9. When tooth pick comes out clean, cake is done baking.
10. Let cake cool, remove from pan and place on cooling rack.
Yield: 1 -10" cake layers
1 1/2 lbs. White Chocolate
2 lbs. Cream Cheese
1 lb. Unsalted Butter
2 oz. Lemon Juice
Equipment: Mixer and paddle attachment, 3 mixing bowls, 2 rubber scrapers, 4 qt. sauce pans.
1. Place white chocolate in a mixing bowl.
2. Pour water into 4 qt. sauce pan and place on burner
3. Set the mixing bowl with white chocolate on top and melt it completely while stirring constantly.
4. Remove bowl from heat and let cool to room temperature.
5. Place cream cheese in mixer with the paddle attachment and blend until creamed.
6. Pour cooled white chocolate into the cream cheese mixture and blend.
7. Add the unsalted butter and lemon juice and continuing blending until mixture is creamy.
Storage: Store covered in the refrigerator up to 7 days. Yield: 4 ½ lbs.
2 cups Pineapple juice
1 Tbsp. Lime juice
8 oz. Granulated sugar
¼ cup Cornstarch
5 oz. fresh pineappl,e cut in small dice
3 1/2 qt. sauce pan
1. Blend the pineapple juice, lime juice, and sugar in sauce pan.
2. Place on burner and bring mixture to a boil.
3. Add cornstarch using wire whip and let come to a boil again.
4. Remove from heat.
5. Stir in the small diced pineapple.
6. Let cool
7. Store in refrigerator.
Yield: 1 1/2 lb.
TOASTED SHREDDED COCONUT
3 cups Shredded Coconut
1. Line half sheet pan with parchment paper.
2. Sprinkle the shredded coconut on top.
3. Bake at 350 °F until golden brown, about 15 minutes.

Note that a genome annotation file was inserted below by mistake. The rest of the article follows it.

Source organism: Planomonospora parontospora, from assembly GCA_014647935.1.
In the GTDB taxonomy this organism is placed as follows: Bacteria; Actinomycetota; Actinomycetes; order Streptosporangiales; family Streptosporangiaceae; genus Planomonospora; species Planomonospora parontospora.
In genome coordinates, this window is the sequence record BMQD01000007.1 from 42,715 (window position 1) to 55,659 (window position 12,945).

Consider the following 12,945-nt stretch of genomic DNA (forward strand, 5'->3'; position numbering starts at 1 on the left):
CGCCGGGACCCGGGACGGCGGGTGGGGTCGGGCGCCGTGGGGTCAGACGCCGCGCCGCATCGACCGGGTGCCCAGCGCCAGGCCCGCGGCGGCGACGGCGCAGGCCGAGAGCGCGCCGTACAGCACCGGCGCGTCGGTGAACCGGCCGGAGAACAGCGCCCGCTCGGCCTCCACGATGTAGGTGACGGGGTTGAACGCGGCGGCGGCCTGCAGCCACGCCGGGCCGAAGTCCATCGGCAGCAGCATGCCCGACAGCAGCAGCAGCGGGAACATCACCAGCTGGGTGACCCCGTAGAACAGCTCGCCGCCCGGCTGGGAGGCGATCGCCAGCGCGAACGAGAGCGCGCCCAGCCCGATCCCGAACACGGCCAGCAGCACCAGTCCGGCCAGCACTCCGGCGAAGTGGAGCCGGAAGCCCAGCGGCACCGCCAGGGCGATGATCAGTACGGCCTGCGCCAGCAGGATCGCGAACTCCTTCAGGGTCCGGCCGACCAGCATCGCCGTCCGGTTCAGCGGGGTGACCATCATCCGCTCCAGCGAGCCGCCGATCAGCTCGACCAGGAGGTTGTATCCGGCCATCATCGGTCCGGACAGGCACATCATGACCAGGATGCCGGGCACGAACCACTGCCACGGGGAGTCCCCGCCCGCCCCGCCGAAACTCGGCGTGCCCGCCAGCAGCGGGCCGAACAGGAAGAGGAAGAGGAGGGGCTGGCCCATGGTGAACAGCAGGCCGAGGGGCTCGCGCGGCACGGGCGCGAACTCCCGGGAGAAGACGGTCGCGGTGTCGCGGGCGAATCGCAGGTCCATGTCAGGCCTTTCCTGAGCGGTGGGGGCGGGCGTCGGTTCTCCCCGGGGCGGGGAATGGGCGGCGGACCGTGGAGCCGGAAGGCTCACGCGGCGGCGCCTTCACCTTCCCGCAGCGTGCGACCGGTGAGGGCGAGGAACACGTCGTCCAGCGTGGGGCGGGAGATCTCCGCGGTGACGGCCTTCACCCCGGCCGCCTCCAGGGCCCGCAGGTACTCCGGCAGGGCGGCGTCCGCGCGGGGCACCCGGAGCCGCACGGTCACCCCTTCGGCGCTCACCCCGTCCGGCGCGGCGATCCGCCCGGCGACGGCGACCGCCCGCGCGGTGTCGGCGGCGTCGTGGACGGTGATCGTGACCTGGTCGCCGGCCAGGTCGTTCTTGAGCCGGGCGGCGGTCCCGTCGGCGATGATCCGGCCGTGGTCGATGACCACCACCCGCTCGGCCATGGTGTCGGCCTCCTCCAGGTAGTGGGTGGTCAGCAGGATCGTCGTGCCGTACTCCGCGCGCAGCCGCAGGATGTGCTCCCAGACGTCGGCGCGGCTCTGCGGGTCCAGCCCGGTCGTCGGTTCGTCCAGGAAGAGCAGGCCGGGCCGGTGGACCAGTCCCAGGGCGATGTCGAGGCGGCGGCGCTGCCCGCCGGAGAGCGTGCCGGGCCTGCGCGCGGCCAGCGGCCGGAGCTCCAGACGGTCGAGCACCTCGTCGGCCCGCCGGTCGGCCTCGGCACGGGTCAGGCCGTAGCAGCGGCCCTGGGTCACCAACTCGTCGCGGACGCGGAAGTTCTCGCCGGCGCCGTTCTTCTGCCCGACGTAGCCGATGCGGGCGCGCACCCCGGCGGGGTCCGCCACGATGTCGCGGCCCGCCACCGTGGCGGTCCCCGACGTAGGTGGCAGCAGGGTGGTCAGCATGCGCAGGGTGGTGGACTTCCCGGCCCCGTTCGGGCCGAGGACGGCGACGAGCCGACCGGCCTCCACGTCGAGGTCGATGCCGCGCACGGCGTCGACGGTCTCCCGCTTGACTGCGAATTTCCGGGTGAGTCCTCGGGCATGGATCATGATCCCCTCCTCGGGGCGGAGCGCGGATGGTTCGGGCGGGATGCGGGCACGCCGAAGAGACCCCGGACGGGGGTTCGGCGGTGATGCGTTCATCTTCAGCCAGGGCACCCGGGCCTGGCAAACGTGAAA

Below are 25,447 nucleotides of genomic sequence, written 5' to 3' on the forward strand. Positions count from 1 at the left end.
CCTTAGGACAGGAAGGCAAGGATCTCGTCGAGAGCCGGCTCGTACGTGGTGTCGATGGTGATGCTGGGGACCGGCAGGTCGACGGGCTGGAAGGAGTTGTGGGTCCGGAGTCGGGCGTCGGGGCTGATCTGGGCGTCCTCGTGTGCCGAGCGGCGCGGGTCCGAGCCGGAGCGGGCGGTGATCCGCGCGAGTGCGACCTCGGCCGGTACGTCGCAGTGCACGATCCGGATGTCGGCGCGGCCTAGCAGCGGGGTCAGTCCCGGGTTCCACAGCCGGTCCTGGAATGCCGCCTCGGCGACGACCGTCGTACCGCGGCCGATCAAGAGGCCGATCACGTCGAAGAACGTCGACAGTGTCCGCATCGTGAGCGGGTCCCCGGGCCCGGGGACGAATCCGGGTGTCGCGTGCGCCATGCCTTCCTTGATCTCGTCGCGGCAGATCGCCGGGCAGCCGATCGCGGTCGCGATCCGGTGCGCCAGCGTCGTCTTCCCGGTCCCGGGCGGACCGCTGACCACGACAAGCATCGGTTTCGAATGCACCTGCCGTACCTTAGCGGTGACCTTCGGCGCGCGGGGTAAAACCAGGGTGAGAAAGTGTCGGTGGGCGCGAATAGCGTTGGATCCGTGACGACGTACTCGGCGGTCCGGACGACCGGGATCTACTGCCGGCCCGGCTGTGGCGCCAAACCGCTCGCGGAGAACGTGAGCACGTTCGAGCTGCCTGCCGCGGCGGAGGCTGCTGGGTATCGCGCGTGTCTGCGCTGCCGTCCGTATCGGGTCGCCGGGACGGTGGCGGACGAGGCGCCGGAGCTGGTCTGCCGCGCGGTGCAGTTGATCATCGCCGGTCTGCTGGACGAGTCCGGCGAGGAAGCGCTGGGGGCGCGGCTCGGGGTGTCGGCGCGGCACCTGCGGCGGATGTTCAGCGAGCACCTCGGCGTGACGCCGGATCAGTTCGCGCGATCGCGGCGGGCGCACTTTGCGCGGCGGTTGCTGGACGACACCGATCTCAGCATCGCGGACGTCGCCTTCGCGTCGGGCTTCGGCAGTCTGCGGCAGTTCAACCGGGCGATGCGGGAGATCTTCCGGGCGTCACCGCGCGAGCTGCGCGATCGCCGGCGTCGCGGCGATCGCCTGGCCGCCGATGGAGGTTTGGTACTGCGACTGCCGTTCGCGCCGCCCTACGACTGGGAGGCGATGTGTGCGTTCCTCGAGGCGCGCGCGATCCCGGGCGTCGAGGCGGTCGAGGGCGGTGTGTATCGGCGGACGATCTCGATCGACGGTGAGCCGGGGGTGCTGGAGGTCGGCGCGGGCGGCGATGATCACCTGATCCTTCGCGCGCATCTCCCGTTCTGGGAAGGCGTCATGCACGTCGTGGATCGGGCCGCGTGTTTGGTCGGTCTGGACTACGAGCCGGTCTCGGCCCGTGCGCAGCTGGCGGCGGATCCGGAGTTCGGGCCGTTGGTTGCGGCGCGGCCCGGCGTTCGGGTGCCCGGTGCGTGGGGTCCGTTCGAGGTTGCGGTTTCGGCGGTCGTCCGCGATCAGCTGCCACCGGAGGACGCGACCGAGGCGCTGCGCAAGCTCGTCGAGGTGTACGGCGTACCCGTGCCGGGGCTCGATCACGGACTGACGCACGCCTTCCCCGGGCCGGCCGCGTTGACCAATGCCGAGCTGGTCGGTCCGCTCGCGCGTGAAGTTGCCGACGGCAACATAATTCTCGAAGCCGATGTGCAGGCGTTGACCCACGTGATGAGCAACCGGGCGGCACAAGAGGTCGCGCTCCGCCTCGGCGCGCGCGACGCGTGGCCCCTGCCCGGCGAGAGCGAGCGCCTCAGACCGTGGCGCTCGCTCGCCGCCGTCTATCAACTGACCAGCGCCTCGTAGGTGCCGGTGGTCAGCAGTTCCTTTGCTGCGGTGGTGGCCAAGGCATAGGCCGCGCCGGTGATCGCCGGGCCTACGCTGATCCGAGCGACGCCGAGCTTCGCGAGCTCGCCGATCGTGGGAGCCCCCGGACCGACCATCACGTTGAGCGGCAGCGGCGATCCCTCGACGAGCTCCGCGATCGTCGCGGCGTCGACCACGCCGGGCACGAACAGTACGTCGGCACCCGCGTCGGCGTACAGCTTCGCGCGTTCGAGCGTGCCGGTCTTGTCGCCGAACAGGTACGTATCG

4. Remove from oven and let cool.
Yield: 3 cups
Storage: Can be stored up to a week in a covered container.
12 fresh pineapple, thinly sliced
1 can Pan coat spray
Half Sheet pan — To bake ingredients on
Parchment Paper — To bake ingredients on
Rolling Pin — To roll over cookie cutter
Flower Cookie Cutter
Mini Fluted Mold Pan — To bake flowers on
1. Slice pineapple thinly.
2. On the cutting board, arrange pineapple slices.
3. Set the flower shape cookie cutter on the pineapple slice. Using a rolling pin, roll over the cookie cutter until it goes though the pineapple.
4. Put the cut piece of pineapple on a half sheet pan with parchment paper to bake for 60 minutes at 250 °F.
5. Remove from the oven let them cool they should be pliable and slightly moist.
6. Pan coat the mini fluted mold pan.
7. Take the flower and fold it around the center piece of the mini fluted mold pan so that the core of the pineapple is in the center of the pan.
8. Return to oven for another 30 minutes and bake until golden brown.
9. Remove from oven and allow to cool.
Yield: 12 flowers.